Delhi badly needs a hand at the wheel
The lieutenant governor is going by the book in seeking and now getting the President’s assent to invite the single-largest party to form the government in Delhi. Whether this will happen or not remains to be seen, but what is not in doubt is that the Capital needs effective governance. And the person who has been protesting the most on what he feels could be the L-G opening the doors to horse trading is the man who created the current impasse, the Aam Aadmi Party chief, Arvind Kejriwal.
After just 49 days in government, during which his party did little beyond carry out street agitations — with the CM sleeping on the pavement in protest — Mr Kejriwal resigned. This necessitated the L-G to step in.
The BJP may well be able to cobble together the numbers, given that it is on a roll. But the Supreme Court is right in saying that Delhi cannot lurch on like this, it needs a viable government. Mr Kejriwal had an opportunity to provide the sort of clean governance that people craved for, indeed voted for. But he was not up to the task. Now, he is doing a disservice to public discourse by alleging malafide motives on the part of the L-G and accusing all and sundry of trying to subvert the democratic process. AAP’s politics has been characterised by negativism. Many of its leading lights have left it, alleging that a high command culture had taken root in the fledgling party. In recent times, Mr Kejriwal has made several wild allegations about other parties trying to undermine AAP. None of these have been substantiated. The unfortunate part of this is that AAP was meant to put the people back into the governance model. But at the end of the day, Mr Kejriwal proved that like those he pointed fingers at, he too had an authoritarian streak and was not able to restraint rogue elements in his party, like Somnath Bharti. The Congress is pretty much out of the reckoning. Left to itself, the BJP as well as AAP would like fresh elections as each believes it will come up trumps. But all options need to be explored and this is what the L-G is doing.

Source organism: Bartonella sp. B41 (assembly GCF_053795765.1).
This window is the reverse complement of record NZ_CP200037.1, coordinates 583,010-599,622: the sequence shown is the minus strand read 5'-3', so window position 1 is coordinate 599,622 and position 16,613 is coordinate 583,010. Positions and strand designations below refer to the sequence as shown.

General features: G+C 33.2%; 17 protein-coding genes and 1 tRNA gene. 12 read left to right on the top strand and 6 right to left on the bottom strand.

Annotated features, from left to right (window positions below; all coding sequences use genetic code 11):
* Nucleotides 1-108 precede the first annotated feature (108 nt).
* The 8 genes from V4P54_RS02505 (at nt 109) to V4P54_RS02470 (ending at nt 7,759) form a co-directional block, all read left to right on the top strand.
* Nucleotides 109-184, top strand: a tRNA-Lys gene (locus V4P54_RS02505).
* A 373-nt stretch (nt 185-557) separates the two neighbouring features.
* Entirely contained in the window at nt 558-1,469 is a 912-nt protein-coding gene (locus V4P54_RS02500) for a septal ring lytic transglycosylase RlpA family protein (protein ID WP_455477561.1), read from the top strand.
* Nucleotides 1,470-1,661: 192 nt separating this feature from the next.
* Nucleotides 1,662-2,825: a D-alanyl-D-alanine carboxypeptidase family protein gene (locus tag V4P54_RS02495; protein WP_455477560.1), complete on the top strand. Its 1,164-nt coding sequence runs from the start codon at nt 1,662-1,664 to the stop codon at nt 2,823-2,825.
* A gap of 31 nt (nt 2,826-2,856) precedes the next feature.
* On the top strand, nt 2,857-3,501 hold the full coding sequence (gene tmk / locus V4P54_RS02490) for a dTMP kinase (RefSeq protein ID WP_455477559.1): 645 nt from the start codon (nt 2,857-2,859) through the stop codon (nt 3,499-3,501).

The Capital is facing several problems, not the least of which is crime. Its resources are overburdened by migration and haphazard construction. The Yamuna is a filthy sewer today and pollution is at unacceptably high levels. These are just some of the issues that a new government must deal with. The sooner the issue is resolved the better, and unless there are substantial objections, it would be wise for all parties to go along a route that is not only democratic but also least burdensome on both the people and the exchequer.